Dude — you know what day Friday is, right? April 20? If you’re down with the fact that 4/20 is “Weed Day,” you’ve probably got a couple of pot mags someplace on the coffee table under all that other paraphernalia. If not, we’ve got you covered here, so stay chillin’ and read on.
High Times — the closest thing stoners have ever had to Better Homes & Gardens — features a “Guide to Spring Planting.” A seven-page spread inside is cogent, thorough and authoritative — despite the fact the author’s name is “StinkBud.”
“In Oregon, we’re allowed only four plants per property,” StinkBud advises. “They don’t care how big, just how many.”
Moving out of the garden and into the bedroom, a first-person account pushes advice on the subject of sex after childbirth that’s a bit, well, flakier. After waiting a doctor-mandated six weeks, author Jessica Delfino admits to feeling “a combined rawness and dryness, two words you don’t typically associate with lovemaking.”
A lengthy search, however, leads Delfino to — wait for it — a cannabis-infused cure, a topical that, she says, citing a scientific study, could benefit nine out of 10 women.
Elsewhere, the cover story on “Super Troopers 2” — an interview with the Broken Lizard comedy troupe, whose five members starred in the 2001 original — blew our minds a little. The group says everyone participated in writing draft after draft of the sequel slated to debut this Friday — “so that nobody wrote for themselves” — before assigning any roles.
The process sounded so trippy we re-watched the original, only to find it does indeed present as a movie made by committee.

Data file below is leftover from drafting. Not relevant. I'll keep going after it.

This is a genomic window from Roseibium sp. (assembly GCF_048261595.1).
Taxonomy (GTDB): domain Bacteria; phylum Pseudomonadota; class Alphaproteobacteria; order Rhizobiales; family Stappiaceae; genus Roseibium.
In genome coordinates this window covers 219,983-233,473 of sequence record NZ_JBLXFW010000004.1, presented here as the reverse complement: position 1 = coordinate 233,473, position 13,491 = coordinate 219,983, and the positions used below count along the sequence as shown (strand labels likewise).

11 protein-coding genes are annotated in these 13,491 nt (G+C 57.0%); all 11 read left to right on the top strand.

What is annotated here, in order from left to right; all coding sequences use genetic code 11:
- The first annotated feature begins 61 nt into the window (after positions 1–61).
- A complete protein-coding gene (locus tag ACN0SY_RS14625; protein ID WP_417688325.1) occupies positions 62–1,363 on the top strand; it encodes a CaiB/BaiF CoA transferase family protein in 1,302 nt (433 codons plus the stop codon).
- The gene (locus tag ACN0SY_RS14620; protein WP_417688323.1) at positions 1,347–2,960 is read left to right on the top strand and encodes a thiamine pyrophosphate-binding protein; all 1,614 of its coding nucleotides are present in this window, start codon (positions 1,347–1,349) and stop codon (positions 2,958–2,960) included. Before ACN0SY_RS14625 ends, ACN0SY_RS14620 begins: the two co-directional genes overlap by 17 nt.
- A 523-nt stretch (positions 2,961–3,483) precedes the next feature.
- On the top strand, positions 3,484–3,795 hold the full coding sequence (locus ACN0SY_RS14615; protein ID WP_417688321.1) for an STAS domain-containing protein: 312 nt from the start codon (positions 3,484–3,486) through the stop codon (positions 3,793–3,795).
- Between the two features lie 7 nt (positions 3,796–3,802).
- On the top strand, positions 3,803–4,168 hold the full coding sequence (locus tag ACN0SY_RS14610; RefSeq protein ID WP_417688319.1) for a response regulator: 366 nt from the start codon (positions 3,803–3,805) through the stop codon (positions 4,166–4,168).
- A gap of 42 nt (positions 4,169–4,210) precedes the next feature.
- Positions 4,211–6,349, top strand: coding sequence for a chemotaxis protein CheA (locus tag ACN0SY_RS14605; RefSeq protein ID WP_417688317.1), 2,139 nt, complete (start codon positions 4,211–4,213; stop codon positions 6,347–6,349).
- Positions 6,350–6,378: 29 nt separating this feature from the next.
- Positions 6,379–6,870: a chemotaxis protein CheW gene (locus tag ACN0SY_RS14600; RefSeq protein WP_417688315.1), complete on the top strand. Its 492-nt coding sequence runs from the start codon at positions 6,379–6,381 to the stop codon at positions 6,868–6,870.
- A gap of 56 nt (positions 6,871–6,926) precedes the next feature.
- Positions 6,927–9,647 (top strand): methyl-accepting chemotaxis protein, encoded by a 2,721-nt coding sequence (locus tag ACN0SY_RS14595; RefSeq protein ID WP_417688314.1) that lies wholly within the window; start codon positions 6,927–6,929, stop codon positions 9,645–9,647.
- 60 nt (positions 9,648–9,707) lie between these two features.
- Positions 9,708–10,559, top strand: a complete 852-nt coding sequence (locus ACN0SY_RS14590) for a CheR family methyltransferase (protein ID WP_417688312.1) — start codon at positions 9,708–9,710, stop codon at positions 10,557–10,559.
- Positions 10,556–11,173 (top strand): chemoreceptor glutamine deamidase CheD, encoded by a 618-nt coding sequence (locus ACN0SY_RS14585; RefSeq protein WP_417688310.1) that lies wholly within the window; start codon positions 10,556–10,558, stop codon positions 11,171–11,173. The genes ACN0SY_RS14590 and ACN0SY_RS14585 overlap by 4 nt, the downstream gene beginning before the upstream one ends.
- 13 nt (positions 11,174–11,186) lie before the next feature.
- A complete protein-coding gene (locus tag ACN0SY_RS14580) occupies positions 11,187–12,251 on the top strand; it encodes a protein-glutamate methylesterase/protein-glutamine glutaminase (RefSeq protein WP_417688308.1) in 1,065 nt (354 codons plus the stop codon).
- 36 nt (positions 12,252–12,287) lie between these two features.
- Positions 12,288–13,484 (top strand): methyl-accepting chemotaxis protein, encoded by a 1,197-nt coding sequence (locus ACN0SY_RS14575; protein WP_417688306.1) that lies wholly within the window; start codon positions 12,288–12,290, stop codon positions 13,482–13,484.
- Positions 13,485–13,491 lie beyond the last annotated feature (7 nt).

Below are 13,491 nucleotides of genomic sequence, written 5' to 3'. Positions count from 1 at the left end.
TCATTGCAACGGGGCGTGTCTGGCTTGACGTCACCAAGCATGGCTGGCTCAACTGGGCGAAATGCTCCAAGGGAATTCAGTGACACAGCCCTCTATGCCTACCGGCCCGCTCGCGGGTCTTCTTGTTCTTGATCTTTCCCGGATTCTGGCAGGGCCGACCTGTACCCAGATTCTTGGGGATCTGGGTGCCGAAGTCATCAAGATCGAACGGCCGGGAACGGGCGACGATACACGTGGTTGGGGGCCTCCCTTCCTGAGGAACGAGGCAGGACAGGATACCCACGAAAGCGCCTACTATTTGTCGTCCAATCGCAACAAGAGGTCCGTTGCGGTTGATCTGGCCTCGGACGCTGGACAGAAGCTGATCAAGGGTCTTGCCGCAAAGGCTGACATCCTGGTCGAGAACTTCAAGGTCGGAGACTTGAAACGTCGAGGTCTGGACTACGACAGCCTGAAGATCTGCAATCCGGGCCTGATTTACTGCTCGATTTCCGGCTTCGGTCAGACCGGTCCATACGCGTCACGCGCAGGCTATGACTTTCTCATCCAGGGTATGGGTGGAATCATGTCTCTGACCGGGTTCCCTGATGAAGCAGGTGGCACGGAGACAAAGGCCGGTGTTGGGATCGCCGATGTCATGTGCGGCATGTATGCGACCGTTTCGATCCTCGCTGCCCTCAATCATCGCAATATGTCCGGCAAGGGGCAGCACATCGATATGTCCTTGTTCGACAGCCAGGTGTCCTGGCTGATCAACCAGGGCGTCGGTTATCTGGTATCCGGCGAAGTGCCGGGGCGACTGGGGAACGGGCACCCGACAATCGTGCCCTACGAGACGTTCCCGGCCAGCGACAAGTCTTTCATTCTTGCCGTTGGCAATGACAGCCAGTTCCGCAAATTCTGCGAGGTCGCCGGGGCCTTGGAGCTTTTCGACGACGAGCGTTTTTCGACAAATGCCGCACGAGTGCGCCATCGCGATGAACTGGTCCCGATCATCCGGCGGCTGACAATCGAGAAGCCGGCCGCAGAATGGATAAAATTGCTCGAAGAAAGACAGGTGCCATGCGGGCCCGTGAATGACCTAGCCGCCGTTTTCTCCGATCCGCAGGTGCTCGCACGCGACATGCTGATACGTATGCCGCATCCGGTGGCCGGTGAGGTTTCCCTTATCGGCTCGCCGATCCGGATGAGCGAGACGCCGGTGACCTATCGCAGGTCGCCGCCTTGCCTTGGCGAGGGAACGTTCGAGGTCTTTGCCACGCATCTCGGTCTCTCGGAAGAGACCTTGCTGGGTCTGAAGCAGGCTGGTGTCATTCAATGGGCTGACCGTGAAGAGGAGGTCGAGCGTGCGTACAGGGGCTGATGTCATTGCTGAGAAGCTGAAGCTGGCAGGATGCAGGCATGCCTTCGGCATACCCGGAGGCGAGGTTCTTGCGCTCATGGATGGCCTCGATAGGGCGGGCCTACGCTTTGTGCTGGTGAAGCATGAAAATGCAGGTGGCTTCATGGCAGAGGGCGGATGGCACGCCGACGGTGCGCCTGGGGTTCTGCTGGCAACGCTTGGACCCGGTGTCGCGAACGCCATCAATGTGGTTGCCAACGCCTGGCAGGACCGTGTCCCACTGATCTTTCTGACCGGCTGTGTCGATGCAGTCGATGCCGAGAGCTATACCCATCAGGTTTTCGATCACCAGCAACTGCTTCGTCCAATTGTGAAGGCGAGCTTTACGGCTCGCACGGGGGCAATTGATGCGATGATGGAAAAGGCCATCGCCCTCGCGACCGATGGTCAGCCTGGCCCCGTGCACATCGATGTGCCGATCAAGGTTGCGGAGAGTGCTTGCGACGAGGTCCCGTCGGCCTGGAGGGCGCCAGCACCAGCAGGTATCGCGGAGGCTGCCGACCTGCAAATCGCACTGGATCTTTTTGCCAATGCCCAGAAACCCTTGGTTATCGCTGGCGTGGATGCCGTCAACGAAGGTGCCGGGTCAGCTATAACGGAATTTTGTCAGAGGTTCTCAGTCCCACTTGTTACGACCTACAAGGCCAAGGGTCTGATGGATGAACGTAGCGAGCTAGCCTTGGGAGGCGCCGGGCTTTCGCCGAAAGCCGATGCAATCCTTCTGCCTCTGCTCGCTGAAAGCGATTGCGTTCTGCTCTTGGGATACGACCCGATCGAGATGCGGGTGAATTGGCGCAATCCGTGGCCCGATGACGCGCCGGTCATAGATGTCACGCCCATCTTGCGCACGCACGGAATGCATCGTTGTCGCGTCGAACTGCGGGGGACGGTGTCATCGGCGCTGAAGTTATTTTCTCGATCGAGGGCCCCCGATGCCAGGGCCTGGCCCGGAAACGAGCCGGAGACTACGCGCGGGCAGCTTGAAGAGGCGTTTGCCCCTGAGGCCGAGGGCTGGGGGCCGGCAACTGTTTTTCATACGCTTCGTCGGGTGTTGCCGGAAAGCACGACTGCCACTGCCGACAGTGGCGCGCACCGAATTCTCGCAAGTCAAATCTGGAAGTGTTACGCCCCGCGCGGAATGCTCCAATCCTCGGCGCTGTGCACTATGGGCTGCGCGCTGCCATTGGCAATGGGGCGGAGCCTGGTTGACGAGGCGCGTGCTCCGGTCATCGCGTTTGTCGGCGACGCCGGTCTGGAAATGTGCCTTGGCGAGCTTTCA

Founder Greg James of lesser-known Marijuana Venture set out to create a title that transcends “bongs and thongs.” It reads like an issue of the Harvard Business Review — only it’s devoted to a single industry, which, to say the least, has a pretty enthusiastic following.
This month’s most pleasing piece is “The Value of Celebrity,” a five-page spread on the usual suspects.
It’ll surprise nobody that Tommy Chong “tests” each sample before picking which strains receive his “Chong’s Choice” regional license.
Willie Nelson, meanwhile, sources “Willie’s Reserve” from farmers he has known for years. Several of them, admits company exec Elizabeth Hogan, would show up at concerts “with pockets full of [pre-legal] treats for Willie and the band.”
And Seattle-based Privateer Holdings, funded by Silicon Valley billionaire and Trump backer Peter Thiel, has built a business on Bob Marley-branded buds.